Kudankulam nuclear plant breakdown raises safety concern

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Kudankulam nuclear plant breakdown raises safety concern

Thursday, 06 June 2019 | Kumar Chellappan | CHENNAI

The 1,000 MW Unit-1 of the Kudankulam Nuclear Power Plant which resumed production on May 18 after a six-month long hiatus has been shut down for the umpteenth time on Tuesday night and his has caused apprehension in the minds of veteran reactor engineers about the safety and durability of the plant. The frequent break downs of the reactor has cast a shadow on India’s nuclear power programme.

The  unit-1 was shut down in November 2018 citing technical problems. The Nuclear Power Corporation  of India Limited (NPCIL) which  owns and operates the reactor had said at that time that rector would resume production ‘soon’.

“Works of this reactor began in 2002 and was commissioned in December 2014. But it  has been facing problems since the day it was commissioned and  had undergone many breakdowns and closures. The unit-one has been shut down for most of the time since its commissioning and this is a matter of serious concern,” said a NPCIL director with decades of experience in designing and commissioning nuclear power reactors.

Kudankulam Nuclear Power Stations, situated in Tirunelveli district of Tamil Nadu was built with technical collaboration of  Rosatom State Atomic Energy Corporation. The reactor was imported  from Russia in a knocked-down stage and assembled at Kudankulam by a team of Indian and Russian engineers. The second unit of 1000 MW of the KKNPS was commissioned  in 2016. It cost the exchequer Rs 17,270 crore  for building and commissioning the two reactors.

Construction of Units 3 and 4 (each of 1000 MW) are underway at Kudanulam even as the first unit has conked out.  The director , who did not want his name to be disclosed, said the unit-one has been described and projected by the Department of Atomic Energy as well as the NPCIL as a  state-of-the-art reactor belonging to the Third Generation category. “Since this was of 1000 MW capacity , we were under the impression that the reactor may take time to synchronise to the Indian situation and the project managers were operating it cautiously. It was considered a normal delay as the crew of this a new reactor, which is of the highest capacity to be installed in India , would take time to  familiarize with the system. But frequent shut downs are causing apprehension,” said this reactor engineer.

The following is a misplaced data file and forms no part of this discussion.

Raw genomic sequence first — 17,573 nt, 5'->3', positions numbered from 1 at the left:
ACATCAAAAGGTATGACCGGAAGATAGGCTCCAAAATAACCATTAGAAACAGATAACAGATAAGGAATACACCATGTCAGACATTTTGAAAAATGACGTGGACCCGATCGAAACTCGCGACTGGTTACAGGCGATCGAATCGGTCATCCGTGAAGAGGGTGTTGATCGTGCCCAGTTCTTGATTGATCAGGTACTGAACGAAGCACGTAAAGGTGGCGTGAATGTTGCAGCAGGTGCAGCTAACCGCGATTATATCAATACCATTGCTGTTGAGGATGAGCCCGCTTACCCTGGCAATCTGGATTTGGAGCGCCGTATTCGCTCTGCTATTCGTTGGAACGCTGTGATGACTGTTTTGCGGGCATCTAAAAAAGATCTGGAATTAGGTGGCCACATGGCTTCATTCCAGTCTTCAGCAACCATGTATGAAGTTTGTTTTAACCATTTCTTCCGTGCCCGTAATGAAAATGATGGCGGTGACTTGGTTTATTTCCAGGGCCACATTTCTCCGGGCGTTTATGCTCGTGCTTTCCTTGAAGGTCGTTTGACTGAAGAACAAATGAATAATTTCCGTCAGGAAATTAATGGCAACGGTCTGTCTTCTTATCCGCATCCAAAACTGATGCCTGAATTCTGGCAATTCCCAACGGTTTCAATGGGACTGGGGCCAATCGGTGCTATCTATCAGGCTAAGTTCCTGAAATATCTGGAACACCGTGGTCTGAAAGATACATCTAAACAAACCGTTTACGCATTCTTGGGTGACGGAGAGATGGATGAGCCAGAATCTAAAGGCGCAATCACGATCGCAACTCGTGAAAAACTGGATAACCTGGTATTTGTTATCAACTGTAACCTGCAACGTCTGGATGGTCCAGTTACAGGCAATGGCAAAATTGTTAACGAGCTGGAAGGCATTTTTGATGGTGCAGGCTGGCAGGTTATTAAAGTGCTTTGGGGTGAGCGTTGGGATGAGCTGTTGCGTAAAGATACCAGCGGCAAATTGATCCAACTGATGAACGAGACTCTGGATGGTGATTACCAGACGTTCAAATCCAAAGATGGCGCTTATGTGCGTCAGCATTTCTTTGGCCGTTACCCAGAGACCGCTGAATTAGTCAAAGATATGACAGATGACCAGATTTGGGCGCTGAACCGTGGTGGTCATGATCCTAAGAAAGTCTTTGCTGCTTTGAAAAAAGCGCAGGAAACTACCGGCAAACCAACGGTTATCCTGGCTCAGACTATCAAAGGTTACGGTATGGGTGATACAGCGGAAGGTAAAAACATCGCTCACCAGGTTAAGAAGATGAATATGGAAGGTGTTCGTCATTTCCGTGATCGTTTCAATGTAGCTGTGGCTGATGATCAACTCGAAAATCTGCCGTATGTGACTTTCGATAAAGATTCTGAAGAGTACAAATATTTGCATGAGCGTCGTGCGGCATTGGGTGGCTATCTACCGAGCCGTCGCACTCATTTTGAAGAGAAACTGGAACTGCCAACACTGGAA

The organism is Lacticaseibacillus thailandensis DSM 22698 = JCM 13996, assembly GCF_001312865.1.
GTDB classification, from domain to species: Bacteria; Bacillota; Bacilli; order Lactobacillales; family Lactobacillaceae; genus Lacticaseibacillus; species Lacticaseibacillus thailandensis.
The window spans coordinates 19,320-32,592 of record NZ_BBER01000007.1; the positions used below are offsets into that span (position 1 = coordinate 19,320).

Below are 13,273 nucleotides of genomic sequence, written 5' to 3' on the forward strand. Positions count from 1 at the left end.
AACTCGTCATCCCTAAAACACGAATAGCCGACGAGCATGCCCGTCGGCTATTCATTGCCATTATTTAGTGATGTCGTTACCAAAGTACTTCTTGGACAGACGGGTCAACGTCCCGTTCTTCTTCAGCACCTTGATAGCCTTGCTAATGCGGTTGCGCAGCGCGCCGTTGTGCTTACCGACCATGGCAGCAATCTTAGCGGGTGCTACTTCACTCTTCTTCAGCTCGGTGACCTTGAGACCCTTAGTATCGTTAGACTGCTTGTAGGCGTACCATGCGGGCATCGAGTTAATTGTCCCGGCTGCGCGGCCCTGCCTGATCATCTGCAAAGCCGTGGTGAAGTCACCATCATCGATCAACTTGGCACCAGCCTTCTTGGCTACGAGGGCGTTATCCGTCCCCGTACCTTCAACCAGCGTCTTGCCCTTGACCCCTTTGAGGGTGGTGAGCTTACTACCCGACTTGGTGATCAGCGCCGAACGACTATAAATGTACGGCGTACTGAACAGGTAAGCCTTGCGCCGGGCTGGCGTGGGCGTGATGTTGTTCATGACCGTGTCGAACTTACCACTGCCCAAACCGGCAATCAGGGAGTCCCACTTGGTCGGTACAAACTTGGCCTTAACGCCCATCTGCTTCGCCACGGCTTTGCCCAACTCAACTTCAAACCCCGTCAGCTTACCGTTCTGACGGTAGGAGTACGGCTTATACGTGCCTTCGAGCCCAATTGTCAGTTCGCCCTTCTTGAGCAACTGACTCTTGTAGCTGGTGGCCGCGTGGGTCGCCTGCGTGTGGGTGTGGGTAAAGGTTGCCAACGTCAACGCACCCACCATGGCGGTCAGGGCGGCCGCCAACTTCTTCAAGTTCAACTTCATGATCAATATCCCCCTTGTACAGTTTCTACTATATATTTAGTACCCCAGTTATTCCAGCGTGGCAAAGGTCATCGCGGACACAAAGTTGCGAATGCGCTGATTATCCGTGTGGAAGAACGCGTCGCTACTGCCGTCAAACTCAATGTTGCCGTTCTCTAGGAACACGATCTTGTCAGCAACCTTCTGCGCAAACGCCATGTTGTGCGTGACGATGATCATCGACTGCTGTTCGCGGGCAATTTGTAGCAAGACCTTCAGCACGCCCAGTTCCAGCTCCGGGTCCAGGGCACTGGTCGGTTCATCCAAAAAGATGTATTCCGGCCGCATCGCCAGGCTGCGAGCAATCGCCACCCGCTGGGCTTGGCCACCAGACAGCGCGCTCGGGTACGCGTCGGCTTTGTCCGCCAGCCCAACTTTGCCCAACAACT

Dr M Srinivasan, former director, Theoretical Physics Group, Bhabha Atomic Research Centre, Trombay, the hub of the country’s nuclear energy programme, said that the matter was serious. “The frequent shut downs  and break downs by a new reactor is a matter of concern,” he told The Pioneer.

The Kudankulam Nuclear Power Station has  been mired in controversy even as works of the unit-one were progressing . The period 2011 to 2014 saw anti-nuclear activists sponsored by various NGOs and religious organisations staging demonstration in front of the  site orcing the NPCIL to stop the works.

Kamlesh Nilkanth Vyas, chairman, Atomic Energy Commission, had told reporters in April this year that there were some problems nagging the Kudankulam  nuclear reactors. “We are trying to address the problems,” Vyas had said . He also said that there was something unusual with the multiple breakdowns and the resultant shut downs of these reactors.

“You may realise that Kudankulam was the first 3+ generation plant, possibly in the world. There were initial problems. Even in Tarapur, there were similar problems initially. I feel definitely NPCIL is putting in tremendous amount of work and they will be able to overcome the difficulties,” he had said.

According to details collected by a NGO from the NPCIL under the Right to Information Act , unit-one had tripped 11 times since March 2016 and the  unit-2 had tripped 19 times since March 2016.

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